There are feather everywhere as the Harpies flap forward and all of a sudden find that there’s a drug addled maniac swinging a massive wrecking ball right through them.  It’s all too much for the poor ladies and they flee right back the way they came.  The other Fanatic is fired off into mid field to annoy me later.  Everyone else just closes the distance; as neither army has any ranged firepower to speak of there isn’t much choice but to rampage forward and aim for good match-ups.  In a rare event, the Raiders do manage to fell a Boar Boy with their arrows, but otherwise it doesn’t look good news for the little guys.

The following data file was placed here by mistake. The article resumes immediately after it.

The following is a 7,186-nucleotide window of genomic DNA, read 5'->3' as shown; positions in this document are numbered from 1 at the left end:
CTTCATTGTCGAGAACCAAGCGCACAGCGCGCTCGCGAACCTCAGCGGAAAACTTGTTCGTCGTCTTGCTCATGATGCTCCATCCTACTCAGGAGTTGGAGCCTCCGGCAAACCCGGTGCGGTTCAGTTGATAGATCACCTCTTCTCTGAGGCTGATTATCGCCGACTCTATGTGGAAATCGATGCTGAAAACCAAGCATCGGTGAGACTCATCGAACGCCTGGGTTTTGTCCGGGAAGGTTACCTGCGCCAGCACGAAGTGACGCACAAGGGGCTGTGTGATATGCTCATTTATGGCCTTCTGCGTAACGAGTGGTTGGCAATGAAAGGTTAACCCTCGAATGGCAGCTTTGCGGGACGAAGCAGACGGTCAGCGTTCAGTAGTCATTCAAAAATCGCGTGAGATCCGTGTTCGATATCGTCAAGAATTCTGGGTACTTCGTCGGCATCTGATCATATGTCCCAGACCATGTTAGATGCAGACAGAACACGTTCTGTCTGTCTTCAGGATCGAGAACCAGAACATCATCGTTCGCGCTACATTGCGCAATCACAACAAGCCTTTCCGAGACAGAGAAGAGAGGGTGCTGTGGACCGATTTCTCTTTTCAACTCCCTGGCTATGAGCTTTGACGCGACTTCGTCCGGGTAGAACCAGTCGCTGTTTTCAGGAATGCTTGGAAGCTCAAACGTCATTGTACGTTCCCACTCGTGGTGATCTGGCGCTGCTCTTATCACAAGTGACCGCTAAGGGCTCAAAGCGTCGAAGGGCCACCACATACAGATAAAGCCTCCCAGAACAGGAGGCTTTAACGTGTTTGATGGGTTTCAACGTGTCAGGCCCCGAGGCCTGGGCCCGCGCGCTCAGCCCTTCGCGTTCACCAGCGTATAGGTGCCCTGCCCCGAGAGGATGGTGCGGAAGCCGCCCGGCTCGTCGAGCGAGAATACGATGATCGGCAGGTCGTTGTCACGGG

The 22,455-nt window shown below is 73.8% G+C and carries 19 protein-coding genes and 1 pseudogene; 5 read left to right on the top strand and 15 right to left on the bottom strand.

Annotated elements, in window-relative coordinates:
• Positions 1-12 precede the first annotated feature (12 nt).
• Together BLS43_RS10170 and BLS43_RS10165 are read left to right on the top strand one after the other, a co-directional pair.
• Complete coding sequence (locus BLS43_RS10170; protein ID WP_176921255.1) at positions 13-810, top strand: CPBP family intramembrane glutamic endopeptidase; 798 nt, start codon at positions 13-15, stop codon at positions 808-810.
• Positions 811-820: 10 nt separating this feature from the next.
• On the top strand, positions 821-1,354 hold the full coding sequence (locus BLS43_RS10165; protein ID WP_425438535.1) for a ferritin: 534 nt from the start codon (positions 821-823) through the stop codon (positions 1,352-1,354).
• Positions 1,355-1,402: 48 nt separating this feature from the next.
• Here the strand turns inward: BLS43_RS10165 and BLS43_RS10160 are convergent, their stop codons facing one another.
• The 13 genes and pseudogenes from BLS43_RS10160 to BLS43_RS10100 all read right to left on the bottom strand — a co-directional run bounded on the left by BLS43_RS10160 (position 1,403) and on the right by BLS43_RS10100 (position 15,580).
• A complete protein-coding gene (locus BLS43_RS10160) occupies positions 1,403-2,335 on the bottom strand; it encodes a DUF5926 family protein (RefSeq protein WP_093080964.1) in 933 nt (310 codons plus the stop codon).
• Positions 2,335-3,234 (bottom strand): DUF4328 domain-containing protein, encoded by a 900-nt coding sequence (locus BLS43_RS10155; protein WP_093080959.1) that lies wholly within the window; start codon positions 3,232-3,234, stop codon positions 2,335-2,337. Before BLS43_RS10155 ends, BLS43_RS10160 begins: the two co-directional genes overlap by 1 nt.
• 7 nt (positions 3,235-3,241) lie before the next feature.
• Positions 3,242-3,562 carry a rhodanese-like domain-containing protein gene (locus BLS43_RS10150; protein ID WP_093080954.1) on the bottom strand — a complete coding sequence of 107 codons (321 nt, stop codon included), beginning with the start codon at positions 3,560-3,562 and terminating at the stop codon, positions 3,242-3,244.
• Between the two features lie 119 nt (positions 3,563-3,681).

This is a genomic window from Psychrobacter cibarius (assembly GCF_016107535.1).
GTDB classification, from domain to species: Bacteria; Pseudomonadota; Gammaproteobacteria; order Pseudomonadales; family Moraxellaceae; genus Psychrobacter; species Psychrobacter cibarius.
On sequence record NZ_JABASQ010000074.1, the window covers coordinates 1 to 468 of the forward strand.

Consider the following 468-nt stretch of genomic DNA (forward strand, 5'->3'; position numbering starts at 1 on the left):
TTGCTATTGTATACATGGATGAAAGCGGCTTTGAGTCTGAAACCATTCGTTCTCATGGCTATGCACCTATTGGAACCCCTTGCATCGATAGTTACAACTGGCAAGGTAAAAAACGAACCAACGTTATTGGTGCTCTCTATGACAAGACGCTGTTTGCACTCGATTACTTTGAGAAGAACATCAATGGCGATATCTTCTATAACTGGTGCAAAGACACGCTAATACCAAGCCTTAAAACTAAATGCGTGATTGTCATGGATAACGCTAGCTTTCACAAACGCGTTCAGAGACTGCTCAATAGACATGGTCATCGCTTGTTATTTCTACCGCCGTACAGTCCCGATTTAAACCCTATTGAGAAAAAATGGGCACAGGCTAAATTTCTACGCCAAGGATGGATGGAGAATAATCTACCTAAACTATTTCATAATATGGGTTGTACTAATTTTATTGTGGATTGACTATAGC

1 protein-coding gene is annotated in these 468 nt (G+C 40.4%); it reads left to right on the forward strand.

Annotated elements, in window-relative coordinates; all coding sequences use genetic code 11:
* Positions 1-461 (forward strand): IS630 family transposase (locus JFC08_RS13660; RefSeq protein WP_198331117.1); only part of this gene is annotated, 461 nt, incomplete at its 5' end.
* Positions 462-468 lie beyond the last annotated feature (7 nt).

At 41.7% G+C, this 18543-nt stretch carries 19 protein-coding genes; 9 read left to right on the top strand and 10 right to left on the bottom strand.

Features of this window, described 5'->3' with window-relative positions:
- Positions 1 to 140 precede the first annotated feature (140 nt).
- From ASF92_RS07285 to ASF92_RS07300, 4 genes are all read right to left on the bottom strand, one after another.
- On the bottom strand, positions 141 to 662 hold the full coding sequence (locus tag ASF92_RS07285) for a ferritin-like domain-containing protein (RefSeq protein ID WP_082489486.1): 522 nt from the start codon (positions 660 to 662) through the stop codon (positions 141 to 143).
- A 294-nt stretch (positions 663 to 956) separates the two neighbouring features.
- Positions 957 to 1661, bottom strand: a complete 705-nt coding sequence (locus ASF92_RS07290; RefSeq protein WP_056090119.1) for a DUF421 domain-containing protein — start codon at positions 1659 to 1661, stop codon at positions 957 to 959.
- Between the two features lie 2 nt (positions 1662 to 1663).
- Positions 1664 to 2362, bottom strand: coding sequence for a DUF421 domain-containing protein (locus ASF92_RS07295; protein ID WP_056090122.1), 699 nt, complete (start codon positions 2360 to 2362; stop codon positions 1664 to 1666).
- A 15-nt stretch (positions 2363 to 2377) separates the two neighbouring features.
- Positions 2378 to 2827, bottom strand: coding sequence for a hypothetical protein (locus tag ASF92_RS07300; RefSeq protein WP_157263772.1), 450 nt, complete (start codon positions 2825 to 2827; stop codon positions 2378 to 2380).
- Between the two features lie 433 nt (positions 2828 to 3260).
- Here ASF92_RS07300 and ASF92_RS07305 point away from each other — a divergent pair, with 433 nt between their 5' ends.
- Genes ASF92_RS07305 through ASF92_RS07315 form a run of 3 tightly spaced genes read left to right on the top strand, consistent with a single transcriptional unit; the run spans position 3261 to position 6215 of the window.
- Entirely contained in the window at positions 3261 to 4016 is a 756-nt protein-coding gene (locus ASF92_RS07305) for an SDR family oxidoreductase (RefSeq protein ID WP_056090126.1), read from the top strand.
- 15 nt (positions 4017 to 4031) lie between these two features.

Helpfully, the huge mob of Savage Orcs gets into a shouting match with the nearest unit of Wolf Riders, paralysing both of them for the turn.  The rest of the army has their minds on the battle though, as the Wolf Chariots declare that it is ‘impact hit o’ clock’ for the Minotaurs, the Wolf Riders and Boar Boyz charge the Raiders and the Arachnarok charges the Ungors.  I was a bit concerned for the Ungors as they’re depressingly prone to fleeing but luckily they hold to face the massive beastie.    Whatever Justinmatters is doing for magic dice, it’s working well as we get another 6,6 magic dice.  However, only the Night Goblin can use them as the Orc Great Shaman is busy deriding the parentage of the Wolf Riders.  He puts six dice into a bubbled version of Nightshroud and I throw all my dice at dispelling it (I might as well since I’ll probably lose another dice any from the lore attribute if I let it through)… it’s not enough.  The diminutive Shaman declines to even cast Sneaky Stabbin’, presumably fearing the mis-cast.  Combat goes pretty much as you’d expect.  The Raiders in the North are annihilated by the Boar Boyz, though they do kill one first.  Impact hits from the Chariots kill a Minotaur before the Doombull smashes them both into flinders (and starts the Bloodgreed counting).  The Ungors take a wound off the Arachnarok before it eats, poisons and stomps a bunch of them; they hold steadfast.  Finally, the Wolf Riders and Raiders show why they’re used for redirection etc and not mainline combat as everyone flaps ineffectually at each other for no effect whatsoever.